(Note: From a technical standpoint, the ecommerce potential for bitcoin is absolutely phenomenal... no better technology exists or may ever exist than bitcoin for buying stuff online. I'm just saying that that doesn't matter in light of these other factors.)
The other potential way for the bitcoin revolution to take hold is to have it become a traditional investment vehicle, ala gold. If bitcoin ever reaches the point where it has a lower risk for downwards volatility as a major national currency (such as the Argentine Peso) then average investors in those countries will almost certainly be willing to buy bitcoins. However, even the Argentine Peso only has an inflation rate of ~30% at its worst. If you look at bitcoins going from 200+ to 65 right now in only 4 months that is a much higher effective "inflation rate" than even the lousy Argentine peso (maybe something like 2000% effective inflation) No retail investor is ever going to put their savings into bitcoin with those kinds of numbers, unless bitcoin can first achieve several years of rock-solid stability (or at least attain a reliable price floor for that period of time)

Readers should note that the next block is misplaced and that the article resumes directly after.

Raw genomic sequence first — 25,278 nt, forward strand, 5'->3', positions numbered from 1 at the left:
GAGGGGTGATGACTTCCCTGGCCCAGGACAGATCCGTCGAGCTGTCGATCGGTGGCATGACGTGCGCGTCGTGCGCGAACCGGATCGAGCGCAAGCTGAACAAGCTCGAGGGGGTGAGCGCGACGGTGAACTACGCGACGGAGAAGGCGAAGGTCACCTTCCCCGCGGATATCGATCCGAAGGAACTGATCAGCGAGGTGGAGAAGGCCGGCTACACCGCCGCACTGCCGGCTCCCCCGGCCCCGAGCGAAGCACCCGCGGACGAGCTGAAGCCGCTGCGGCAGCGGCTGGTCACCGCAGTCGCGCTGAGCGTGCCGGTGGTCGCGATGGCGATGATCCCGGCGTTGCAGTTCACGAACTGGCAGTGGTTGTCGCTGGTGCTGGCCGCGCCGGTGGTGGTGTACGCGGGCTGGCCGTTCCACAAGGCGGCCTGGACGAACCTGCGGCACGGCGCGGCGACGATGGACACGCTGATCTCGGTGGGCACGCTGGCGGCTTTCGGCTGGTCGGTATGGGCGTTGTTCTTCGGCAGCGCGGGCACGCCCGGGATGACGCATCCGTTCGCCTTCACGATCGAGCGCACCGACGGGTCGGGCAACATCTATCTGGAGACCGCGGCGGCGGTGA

1. Bitcoin is a technological marvel.
  2. Bitcoin has been very kind to those of us who speculated in it for the last few years.
  3. For many years into the future, bitcoin has almost no meaningful value for commerce or non-speculative investment.
  4. Bitcoin will continue to sputter along due to its value in grey and black markets.